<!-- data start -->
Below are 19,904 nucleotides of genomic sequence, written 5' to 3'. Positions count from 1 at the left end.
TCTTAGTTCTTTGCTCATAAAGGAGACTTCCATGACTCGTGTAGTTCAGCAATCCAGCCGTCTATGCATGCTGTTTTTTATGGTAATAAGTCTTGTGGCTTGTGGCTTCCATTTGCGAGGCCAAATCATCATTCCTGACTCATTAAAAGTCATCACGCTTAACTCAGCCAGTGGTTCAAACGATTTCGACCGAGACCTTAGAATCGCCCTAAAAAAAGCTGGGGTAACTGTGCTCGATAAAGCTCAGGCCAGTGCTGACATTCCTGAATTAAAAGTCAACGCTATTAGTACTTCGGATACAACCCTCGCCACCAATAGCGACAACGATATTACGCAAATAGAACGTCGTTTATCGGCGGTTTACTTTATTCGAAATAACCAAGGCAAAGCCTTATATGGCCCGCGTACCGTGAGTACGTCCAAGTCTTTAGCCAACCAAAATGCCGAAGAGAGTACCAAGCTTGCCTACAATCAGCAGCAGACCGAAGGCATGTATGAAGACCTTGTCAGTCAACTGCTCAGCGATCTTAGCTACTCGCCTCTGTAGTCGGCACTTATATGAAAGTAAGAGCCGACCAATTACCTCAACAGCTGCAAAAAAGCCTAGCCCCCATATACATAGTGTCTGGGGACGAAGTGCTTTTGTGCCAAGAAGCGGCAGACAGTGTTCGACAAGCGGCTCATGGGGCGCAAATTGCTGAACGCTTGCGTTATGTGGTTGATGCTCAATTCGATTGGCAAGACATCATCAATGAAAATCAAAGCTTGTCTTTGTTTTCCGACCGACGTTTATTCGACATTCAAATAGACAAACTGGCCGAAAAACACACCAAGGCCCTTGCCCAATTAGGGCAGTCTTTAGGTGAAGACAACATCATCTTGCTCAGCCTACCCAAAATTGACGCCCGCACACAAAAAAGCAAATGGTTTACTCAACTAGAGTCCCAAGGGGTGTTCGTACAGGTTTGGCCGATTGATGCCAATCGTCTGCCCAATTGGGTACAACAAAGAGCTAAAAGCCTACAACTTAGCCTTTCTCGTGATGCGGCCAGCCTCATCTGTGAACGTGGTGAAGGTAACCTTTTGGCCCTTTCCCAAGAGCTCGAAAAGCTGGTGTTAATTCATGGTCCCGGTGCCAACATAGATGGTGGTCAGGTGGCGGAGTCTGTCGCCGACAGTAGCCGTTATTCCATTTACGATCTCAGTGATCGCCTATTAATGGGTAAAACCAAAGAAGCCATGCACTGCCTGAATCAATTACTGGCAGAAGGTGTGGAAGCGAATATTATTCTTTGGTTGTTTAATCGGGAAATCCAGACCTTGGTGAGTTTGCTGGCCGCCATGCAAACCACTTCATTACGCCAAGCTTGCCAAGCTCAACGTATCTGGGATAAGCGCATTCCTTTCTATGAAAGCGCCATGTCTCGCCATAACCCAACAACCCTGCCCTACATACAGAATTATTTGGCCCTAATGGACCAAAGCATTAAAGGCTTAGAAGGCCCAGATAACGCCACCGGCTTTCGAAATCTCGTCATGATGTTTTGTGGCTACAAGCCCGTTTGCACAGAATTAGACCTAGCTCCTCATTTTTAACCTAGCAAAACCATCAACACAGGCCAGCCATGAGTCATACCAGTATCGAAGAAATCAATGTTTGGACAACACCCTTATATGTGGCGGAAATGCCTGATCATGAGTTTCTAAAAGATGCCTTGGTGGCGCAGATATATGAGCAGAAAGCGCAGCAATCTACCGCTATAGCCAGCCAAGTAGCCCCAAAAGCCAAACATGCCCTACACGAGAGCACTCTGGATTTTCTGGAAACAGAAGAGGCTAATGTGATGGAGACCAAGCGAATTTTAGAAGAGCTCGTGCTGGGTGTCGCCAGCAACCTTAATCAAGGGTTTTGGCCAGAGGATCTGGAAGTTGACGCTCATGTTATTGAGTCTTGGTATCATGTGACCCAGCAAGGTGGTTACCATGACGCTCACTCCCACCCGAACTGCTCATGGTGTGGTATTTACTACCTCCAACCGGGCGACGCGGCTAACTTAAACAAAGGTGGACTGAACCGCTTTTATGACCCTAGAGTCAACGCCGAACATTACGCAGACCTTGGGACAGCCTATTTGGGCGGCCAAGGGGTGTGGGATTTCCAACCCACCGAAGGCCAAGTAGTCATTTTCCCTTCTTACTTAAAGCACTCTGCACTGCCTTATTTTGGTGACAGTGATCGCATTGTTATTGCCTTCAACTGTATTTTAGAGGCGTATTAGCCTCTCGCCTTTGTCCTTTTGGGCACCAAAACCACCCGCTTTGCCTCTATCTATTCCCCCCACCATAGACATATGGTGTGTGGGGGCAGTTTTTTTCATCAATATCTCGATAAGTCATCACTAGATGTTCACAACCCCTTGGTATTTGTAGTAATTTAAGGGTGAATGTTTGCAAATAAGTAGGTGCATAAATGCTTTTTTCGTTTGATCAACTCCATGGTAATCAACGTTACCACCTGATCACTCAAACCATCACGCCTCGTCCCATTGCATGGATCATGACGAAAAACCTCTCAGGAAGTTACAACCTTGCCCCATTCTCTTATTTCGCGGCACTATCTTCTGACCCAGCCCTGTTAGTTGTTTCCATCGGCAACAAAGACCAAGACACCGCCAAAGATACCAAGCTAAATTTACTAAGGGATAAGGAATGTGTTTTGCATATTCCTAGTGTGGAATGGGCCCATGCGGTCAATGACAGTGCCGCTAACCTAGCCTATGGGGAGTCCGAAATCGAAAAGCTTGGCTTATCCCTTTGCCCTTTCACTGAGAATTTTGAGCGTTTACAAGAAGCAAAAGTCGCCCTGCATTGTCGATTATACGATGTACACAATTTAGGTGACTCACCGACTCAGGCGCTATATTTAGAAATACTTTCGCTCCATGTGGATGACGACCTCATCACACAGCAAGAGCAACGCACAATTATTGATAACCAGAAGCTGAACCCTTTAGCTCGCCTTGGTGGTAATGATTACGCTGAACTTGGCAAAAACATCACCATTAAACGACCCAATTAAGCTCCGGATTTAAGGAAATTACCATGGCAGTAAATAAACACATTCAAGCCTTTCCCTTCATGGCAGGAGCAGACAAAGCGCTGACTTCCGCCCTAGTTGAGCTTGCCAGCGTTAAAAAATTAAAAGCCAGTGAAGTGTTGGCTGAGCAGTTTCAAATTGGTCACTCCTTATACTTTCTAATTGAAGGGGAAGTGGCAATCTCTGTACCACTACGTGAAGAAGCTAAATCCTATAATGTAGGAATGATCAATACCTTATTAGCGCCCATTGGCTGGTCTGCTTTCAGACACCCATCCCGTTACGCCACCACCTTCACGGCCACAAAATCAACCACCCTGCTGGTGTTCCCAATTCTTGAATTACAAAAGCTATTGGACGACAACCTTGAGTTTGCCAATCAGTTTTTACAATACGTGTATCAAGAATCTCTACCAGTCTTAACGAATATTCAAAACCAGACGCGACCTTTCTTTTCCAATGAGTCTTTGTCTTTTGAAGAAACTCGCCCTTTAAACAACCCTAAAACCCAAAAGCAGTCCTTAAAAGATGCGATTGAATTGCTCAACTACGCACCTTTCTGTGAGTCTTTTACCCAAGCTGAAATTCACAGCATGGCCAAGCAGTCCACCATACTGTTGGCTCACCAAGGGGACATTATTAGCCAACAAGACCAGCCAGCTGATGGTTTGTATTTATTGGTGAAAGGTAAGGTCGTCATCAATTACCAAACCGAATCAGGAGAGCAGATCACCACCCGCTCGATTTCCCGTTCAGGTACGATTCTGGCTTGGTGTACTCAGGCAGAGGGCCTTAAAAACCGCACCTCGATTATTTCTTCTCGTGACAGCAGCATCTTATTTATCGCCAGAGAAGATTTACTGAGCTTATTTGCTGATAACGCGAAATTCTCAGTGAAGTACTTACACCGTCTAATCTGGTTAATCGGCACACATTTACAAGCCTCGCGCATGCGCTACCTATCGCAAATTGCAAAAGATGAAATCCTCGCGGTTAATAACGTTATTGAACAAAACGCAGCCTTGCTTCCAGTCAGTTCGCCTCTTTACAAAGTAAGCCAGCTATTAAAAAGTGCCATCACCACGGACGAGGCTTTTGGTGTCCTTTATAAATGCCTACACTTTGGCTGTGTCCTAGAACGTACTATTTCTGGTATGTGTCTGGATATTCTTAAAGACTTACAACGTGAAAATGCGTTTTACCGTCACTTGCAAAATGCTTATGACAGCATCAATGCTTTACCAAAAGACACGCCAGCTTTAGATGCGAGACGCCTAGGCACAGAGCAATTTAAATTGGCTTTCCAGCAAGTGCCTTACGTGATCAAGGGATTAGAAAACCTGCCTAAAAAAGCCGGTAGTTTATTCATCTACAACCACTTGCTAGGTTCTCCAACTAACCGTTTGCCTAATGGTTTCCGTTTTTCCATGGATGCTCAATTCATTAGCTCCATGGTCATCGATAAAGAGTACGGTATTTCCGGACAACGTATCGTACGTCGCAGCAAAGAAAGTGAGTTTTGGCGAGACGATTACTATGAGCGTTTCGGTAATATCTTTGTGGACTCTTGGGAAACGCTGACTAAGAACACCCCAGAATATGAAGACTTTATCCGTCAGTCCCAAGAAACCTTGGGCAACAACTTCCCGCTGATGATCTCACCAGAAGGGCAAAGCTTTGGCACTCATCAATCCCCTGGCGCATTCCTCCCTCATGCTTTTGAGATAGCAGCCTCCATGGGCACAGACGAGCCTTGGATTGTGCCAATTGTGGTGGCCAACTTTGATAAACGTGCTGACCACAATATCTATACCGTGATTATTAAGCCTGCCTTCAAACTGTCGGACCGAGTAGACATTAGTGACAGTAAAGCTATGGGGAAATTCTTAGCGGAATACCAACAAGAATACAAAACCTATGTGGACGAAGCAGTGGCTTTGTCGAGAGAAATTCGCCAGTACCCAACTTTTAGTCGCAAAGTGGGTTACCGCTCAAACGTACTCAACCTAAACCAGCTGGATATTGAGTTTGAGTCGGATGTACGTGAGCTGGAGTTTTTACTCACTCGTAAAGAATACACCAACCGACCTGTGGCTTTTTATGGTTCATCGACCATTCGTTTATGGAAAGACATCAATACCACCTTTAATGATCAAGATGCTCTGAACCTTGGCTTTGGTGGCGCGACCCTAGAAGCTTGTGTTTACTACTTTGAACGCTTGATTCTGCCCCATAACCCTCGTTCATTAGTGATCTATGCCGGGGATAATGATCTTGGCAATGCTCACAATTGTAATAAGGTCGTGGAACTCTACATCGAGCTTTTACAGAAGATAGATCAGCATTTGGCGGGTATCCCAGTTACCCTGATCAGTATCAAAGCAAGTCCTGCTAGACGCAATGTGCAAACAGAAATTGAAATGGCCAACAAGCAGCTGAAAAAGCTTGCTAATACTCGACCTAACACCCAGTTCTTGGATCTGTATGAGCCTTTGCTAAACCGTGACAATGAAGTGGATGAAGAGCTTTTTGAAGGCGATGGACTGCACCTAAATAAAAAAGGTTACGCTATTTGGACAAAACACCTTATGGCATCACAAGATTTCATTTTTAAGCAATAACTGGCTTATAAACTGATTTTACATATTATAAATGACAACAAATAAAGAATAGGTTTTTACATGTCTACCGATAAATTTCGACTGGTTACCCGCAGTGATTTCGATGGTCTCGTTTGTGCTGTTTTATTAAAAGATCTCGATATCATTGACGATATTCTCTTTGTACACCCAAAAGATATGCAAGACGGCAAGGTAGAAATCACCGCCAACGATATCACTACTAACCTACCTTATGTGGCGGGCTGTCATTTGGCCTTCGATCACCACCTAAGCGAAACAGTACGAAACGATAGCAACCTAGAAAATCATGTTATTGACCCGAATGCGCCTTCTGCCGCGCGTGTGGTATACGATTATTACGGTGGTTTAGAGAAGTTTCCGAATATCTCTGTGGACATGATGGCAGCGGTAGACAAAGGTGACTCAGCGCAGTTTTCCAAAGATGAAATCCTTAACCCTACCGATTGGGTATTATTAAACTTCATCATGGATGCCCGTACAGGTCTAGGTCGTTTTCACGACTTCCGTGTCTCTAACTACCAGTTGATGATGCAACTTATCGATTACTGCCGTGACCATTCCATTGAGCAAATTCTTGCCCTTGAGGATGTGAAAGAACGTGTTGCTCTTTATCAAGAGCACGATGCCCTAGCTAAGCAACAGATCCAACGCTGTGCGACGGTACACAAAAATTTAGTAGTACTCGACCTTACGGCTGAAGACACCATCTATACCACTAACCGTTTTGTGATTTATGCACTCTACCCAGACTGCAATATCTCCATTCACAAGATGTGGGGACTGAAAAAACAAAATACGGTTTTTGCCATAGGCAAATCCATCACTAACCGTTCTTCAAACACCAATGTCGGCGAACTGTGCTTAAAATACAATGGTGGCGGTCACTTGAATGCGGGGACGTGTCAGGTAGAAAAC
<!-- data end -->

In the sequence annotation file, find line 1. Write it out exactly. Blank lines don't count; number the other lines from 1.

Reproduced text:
Below are 19,904 nucleotides of genomic sequence, written 5' to 3'. Positions count from 1 at the left end.